I post this less to wallow in Jeter nostalgia — we got a lot of that these days — than I do to marvel at the fact that Derek Jeter’s first All-Star Game was in 1998.
If you would have asked me I would’ve bet an awful lot that he was in the Mid-Summer Classic before that. He was Rookie of the Year in 1996 and was a key cog in helping the Yankees win the World Series that year. He was a force in the AL playoffs that year and while his World Series numbers weren’t that good, there was this sense as you watched him that fall that he was Baseball’s Next Big Star.
But the mid-90s were a long time ago, and as we sit here now it’s easy to forget that that’s when a lot of amazing shortstops walked the Earth, especially in the American League. Cal Ripken had a vice-lock on the fan vote. Alex Rodriguez had already posted an amazing couple of seasons. Nomar Garciaparra broke onto the scene in 1997 (and Jeter’s 1997 was a down year for him) There was just so much darn competition at the position then.
So 1998 it was. And here, courtesy of MLB Productions, is what The Captain looked like back then:
Former Tigers infielder Casey McGehee has reportedly signed a one-year deal with the Yomiuri Giants of Nippon Professional Baseball, according to FOX Sports’ Ken Rosenthal.
It’s the fourth move the corner infielder has made in the last two seasons after seeing short-term stints with the Marlins, Giants and Tigers. He signed a minor league deal with the Tigers prior to the 2016 season, providing the club with some infield depth behind 24-year-old Nick Castellanos. When Castellanos hit the disabled list in August with a broken hand, McGehee was recalled from Triple-A Toledo for a 30-game stint and slashed .228/.260/.239 with one extra-base hit in 96 PA. His career batting line (.258/.317/.384 over eight seasons) isn’t too shabby, but his age and a long history of knee injuries puts a damper on his potential.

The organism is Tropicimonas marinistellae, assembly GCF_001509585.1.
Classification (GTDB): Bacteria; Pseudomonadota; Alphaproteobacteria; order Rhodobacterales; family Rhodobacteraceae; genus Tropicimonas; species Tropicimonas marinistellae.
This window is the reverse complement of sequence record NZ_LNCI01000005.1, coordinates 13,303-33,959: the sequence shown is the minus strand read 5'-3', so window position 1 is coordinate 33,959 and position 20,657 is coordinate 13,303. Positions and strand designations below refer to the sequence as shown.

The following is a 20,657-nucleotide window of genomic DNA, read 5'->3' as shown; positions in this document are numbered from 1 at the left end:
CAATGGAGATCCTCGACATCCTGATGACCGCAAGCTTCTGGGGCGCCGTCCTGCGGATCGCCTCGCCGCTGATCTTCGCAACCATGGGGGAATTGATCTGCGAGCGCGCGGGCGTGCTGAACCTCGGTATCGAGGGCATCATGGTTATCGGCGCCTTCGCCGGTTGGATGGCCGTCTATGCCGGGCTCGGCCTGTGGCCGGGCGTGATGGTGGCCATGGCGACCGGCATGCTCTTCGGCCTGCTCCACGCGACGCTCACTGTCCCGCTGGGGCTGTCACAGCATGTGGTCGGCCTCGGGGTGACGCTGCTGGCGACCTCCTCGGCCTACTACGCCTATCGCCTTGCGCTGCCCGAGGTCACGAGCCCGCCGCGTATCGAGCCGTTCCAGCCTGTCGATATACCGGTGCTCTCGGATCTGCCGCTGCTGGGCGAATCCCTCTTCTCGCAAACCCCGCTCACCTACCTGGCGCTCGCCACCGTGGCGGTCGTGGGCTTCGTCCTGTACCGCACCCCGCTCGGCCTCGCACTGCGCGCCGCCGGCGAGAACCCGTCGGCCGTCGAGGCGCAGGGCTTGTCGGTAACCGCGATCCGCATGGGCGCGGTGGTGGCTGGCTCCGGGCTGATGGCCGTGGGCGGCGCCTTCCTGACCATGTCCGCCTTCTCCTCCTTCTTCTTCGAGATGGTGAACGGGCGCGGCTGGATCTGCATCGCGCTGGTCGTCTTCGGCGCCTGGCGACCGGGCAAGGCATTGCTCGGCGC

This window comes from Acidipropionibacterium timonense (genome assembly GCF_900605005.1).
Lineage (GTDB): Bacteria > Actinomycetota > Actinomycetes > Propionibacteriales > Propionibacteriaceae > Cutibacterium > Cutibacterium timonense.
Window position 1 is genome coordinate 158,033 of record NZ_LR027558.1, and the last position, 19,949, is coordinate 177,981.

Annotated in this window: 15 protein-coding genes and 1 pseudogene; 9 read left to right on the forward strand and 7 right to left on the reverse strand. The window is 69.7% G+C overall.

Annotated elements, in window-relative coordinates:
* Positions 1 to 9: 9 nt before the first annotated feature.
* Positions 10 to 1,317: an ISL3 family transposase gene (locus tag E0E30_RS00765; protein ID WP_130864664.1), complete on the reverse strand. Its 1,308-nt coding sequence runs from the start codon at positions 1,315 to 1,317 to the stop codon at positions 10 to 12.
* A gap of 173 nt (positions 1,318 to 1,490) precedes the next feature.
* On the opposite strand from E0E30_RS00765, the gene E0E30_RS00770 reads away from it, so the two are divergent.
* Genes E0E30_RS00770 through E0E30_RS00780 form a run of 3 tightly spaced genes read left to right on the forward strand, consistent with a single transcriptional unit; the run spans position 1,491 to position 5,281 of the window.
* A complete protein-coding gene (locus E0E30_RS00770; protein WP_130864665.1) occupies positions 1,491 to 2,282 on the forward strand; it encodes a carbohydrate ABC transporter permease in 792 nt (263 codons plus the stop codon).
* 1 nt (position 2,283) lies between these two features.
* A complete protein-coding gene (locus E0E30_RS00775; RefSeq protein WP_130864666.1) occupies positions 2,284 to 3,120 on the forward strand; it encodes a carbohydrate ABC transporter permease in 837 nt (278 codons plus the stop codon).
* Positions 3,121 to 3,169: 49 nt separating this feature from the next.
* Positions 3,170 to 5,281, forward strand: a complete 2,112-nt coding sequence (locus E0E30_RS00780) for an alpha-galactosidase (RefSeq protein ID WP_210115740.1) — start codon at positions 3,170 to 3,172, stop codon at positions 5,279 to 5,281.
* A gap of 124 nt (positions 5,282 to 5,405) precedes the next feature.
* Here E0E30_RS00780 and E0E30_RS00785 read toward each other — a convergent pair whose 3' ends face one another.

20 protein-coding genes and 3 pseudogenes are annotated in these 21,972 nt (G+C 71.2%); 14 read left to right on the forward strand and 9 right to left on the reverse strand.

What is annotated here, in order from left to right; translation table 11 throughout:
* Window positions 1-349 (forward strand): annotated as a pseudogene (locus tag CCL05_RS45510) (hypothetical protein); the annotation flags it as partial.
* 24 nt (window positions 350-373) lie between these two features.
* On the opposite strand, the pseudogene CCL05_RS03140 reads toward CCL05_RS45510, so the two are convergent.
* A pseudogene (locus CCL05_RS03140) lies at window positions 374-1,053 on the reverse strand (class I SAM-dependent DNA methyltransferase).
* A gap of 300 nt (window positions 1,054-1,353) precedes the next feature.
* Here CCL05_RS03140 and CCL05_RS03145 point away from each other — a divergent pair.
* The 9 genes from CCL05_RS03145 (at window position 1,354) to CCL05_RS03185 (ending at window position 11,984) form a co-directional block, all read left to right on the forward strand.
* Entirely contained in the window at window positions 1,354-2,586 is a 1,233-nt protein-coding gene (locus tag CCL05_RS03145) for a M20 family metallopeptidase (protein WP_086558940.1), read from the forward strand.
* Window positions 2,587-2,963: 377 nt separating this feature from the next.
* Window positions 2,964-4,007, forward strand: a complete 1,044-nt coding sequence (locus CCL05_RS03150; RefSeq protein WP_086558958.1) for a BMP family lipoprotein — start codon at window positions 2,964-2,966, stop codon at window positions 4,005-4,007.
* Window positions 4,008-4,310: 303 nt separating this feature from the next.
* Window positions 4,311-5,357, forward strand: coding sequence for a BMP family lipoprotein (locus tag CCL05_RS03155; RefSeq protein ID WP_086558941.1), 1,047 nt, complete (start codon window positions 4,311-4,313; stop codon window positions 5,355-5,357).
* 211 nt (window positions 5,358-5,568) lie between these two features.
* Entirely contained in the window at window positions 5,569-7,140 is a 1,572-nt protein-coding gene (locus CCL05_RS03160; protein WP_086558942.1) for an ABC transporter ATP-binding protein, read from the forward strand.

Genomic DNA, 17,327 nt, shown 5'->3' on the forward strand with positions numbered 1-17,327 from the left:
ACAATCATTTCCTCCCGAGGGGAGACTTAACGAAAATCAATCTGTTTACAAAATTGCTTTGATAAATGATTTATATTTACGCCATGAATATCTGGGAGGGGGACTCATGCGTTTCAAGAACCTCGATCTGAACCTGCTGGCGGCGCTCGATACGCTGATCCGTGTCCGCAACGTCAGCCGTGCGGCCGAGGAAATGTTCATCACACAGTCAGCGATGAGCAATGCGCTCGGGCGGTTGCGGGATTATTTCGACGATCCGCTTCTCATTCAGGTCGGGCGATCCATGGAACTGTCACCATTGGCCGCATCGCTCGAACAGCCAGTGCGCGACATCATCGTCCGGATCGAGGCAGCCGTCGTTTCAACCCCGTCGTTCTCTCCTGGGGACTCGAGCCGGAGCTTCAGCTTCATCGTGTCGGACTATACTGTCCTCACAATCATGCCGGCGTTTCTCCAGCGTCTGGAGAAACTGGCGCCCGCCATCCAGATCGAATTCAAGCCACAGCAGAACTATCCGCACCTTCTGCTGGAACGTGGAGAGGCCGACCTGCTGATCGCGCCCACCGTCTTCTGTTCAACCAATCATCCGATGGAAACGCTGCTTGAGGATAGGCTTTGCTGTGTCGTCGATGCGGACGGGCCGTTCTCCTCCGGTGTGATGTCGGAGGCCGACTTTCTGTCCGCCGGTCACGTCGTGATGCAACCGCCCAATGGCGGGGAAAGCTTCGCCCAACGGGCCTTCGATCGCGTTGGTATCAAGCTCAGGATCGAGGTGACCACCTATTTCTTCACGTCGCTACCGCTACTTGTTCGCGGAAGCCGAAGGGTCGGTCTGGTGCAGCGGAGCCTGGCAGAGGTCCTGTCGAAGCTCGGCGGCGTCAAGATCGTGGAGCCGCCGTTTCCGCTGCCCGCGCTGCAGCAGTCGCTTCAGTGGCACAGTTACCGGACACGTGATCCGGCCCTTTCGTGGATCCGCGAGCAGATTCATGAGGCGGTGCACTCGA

McGehee last appeared in the NPB circuit in 2013, when he signed a one-year, $1.5 million deal with the Tohoku Rakuten Golden Eagles. He spent the bulk of his season at the hot corner, batting an impressive .292/.396/.515 with 28 homers in 590 PA and appearing in the Eagles’ first and only championship run to date.
The deal comes with a club option for 2018, Rosenthal reports, though no figure has been specified.
Free agent left-hander Rich Hill is rumored to be entertaining a three-year, $40+ million offer from the Dodgers, reports Peter Gammons. The Boston Globe’s Nick Cafardo corroborated the report, adding that Hill could receive somewhere between $46 and $48 million from his former team.
Hill, 36, pitched to a 2.12 ERA and 3.91 FIP in back-to-back stints with the Athletics and Dodgers in 2016. While a chronic case of blisters on his pitching hand limited the frequency of his starts, he still figures to be one of the most productive and noteworthy starting pitchers on the market this winter.
The Orioles, Yankees, Red Sox, Rangers and Astros have all been mentioned as potential suitors for the left-hander’s services, though Orioles’ GM Dan Duquette said the club has yet to make a play for Hill and ESPN’s Jim Bowden pointed out that the Red Sox are less involved in trade talks than other interested parties.